Traditional IC design trends are to pack more transistors on a monolithic die or system-on-chip (SoC) at each process node, resulting in difficult chip scaling for the integration of analog, logic, and memory circuits. The heterogeneous integration approach is die-partitioning or chiplets, which offers a compelling value proposition for yield improvement, IP reuse, performance, and cost optimization, as well as time-to-market reduction.

Chiplet integration has the potential to allow the integration of disparate technologies from multiple suppliers to provide more flexible mix-and-match systems to accelerate performance and improve power efficiency without requiring the deployment of these technologies across an entire SoC simultaneously. Chiplet solutions start with internal designs within a system integrator. However, as IP interface standards are developed, the commercialization of chiplets in the market will proliferate. Heterogeneous Integration through chiplets will play a critical role for future HPC and AI/ML applications.

ASE System-in-Package (SiP) Demonstrates Heterogeneous Integration.

ASE has developed and offers a wide portfolio of Si-level integration technology solutions, from low- to high-density chiplet integration including flip-chip multi-chip-module (FC-MCM), fanout chip-on-substrate (FOCoS), and 3D IC. The advanced FOCoS technology can provide short die-to-die connection and high interconnections (10,000s), redistribution layers (RDL) with 2µm line/space, and up to four layers for chip-first and chip-last packaging processes. It produces a lower-cost solution with improved electrical performance compared to a 2.5D Si interposer solution due to the elimination of Si through silicon via (TSV) processes and reduced insertion loss. ASE is evolving this advanced packaging platform to meet application demands for HPC and AI/ML applications.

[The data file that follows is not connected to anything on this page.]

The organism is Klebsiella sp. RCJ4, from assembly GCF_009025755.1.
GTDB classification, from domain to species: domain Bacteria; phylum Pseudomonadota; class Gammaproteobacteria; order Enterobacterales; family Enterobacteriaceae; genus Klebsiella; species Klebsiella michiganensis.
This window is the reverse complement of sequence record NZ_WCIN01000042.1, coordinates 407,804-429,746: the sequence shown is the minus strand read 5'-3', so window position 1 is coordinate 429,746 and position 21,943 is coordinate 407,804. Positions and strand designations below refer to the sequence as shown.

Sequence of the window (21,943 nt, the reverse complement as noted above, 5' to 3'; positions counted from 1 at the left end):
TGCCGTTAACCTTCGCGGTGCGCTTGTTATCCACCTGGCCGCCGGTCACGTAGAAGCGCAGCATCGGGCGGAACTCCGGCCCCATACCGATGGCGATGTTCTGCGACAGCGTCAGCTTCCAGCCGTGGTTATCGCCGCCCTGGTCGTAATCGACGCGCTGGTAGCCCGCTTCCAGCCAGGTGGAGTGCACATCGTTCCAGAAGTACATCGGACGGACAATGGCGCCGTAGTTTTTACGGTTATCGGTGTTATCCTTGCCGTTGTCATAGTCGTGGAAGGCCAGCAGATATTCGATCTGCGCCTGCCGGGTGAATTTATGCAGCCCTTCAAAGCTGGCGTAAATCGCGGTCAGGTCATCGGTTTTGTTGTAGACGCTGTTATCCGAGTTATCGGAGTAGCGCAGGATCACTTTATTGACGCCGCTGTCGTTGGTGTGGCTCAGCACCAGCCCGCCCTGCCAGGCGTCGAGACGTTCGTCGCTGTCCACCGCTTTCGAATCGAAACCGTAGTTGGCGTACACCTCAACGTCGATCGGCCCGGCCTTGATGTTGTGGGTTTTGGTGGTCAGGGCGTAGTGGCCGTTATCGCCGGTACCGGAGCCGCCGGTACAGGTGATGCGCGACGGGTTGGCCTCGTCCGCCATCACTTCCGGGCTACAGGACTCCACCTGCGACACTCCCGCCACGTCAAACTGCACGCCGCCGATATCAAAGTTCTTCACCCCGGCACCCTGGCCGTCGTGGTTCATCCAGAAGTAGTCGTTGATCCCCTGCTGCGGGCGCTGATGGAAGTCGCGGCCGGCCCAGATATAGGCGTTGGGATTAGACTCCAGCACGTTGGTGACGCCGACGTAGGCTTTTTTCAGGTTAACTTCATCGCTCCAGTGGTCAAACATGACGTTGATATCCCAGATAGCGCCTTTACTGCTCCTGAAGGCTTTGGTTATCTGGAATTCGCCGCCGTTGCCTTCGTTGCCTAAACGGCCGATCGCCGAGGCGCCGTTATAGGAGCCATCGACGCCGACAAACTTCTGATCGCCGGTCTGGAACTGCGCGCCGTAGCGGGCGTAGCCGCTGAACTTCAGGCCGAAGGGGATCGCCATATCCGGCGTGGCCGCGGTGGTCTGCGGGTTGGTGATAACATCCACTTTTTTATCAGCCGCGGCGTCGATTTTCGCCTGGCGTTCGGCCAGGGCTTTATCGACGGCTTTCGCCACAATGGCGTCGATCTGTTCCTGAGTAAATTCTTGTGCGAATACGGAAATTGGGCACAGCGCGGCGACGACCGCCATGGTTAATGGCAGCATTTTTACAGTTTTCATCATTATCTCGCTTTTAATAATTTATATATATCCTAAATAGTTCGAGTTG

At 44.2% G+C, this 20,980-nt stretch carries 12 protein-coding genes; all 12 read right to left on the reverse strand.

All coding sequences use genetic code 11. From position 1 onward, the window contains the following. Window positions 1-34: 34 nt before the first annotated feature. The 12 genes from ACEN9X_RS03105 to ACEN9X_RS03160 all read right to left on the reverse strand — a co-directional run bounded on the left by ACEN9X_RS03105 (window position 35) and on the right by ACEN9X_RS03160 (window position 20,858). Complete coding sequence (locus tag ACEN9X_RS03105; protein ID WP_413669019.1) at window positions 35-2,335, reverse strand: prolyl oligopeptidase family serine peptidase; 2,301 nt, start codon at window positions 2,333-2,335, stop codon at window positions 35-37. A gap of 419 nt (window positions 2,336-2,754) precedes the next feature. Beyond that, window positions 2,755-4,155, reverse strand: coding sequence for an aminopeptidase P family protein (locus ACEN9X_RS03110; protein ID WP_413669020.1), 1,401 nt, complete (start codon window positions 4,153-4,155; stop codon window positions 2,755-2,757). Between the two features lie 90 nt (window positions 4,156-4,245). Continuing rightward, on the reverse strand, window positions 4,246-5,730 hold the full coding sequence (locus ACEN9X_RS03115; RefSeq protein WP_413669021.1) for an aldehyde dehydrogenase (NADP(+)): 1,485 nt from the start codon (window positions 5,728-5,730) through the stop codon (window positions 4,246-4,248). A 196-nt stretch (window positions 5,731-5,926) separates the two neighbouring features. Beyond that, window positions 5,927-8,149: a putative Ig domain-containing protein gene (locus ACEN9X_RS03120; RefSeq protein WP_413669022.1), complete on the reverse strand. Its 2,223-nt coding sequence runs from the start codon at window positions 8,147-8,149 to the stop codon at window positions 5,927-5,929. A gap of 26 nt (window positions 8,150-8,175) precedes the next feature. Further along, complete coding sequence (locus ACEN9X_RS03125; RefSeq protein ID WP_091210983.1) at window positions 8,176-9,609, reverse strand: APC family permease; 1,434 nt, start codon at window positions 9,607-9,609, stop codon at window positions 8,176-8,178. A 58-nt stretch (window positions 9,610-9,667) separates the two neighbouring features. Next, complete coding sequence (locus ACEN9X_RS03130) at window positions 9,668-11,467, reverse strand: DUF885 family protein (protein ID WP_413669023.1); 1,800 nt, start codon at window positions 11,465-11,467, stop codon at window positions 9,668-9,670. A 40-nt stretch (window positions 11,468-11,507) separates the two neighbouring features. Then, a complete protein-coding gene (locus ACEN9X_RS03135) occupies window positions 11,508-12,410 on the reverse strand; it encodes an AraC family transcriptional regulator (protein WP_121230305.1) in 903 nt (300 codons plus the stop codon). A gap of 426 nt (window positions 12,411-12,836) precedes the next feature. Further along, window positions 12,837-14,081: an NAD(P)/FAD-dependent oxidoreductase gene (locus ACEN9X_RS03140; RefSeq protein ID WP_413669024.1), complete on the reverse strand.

As a leading semiconductor packaging, test, and system service provider, ASE has heavily invested in both chip-level (SoC) package integration and system-level integration. The development of cutting-edge heterogeneous integration technologies addresses functional areas from silicon integration, power integration, optical integration to system integration that form the backbone of many electronic components, subsystems, and electronics products.

A Smarter, Healthier, More Efficient Future

Looking further into 2021 and beyond, key developments in packaging that create higher performance systems and utilize less power will be deployed. System performance will continue the pace of Moore’s Law era, albeit in a different way than with the previous total reliance on semiconductor chip lithography and SoC integration. There is tremendous optimism that innovations in the IC packaging industry will continue on a heterogeneous integration journey. Discovery, creativity, innovation, and very importantly, collaboration – will enable applications that make our world smarter, healthier, and infinitely more efficient.

This article has been adapted from the blog article ‘The Future is Heterogeneous Integration’ by Dr Bill Chen. To read the full article, please click on